© 2002

Captivity and Imprisonment in Medieval Europe, 1000–1300


Part of the Medieval Culture and Society book series (MECUSO)

Table of contents

  1. Front Matter
    Pages i-ix
  2. Jean Dunbabin
    Pages 1-17
  3. Jean Dunbabin
    Pages 18-31
  4. Jean Dunbabin
    Pages 46-61
  5. Jean Dunbabin
    Pages 62-79
  6. Jean Dunbabin
    Pages 80-97
  7. Jean Dunbabin
    Pages 98-113
  8. Jean Dunbabin
    Pages 114-129
  9. Jean Dunbabin
    Pages 130-143
  10. Jean Dunbabin
    Pages 144-158
  11. Jean Dunbabin
    Pages 159-169
  12. Jean Dunbabin
    Pages 170-174
  13. Back Matter
    Pages 175-207

About this book


This book explores the growing importance of prisons, both lay and ecclesiastical, in western Europe between 1000 and 1300. It attempts to explain what captors hoped to achieve by restricting the liberty of others, the means of confinement available to them, and why there was an increasingly close link between captivity and suspected criminal activity. It discusses conditions within prisons, the means of release open to some captives, and writing in or about prison.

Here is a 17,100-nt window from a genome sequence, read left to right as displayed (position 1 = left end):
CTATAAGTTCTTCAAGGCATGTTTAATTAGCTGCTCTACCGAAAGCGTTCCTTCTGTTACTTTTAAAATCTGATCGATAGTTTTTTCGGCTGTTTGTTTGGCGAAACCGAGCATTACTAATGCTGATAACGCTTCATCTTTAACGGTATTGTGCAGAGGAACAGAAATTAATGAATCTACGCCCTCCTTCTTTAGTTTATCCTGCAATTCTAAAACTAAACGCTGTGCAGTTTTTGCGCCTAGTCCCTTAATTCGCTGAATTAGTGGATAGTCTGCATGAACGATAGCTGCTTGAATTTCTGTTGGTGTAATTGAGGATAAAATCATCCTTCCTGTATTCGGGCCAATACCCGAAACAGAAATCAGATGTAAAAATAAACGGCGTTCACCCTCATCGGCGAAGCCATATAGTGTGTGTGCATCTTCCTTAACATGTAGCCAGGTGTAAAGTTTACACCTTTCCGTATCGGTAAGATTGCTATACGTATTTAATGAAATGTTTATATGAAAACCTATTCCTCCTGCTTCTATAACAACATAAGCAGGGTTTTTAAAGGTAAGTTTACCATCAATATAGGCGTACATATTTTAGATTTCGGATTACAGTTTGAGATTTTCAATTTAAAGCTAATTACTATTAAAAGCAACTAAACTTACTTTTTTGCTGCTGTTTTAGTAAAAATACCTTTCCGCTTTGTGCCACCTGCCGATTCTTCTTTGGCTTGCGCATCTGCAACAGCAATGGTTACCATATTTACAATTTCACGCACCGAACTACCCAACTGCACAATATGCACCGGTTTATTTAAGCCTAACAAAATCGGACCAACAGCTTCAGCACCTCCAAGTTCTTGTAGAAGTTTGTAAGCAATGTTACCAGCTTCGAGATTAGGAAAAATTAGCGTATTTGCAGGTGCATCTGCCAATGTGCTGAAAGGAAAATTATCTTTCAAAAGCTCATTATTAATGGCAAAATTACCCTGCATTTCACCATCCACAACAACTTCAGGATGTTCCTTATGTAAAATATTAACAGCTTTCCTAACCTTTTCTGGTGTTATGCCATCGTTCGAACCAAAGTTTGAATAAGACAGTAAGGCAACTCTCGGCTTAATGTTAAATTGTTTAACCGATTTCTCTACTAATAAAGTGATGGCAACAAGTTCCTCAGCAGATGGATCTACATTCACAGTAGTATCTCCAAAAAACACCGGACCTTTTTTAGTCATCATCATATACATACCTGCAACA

Europe liberty Middle Ages

Authors and affiliations

  1. 1.St Anne’s CollegeUniversity of OxfordUK

About the authors

JEAN DUNBABIN is a Fellow of, and tutor at, St Anne's College, University of Oxford. She is also Reader in Medieval History at the University.

Bibliographic information


'An excellent book.' - Dr John Hudson, University of St Andrews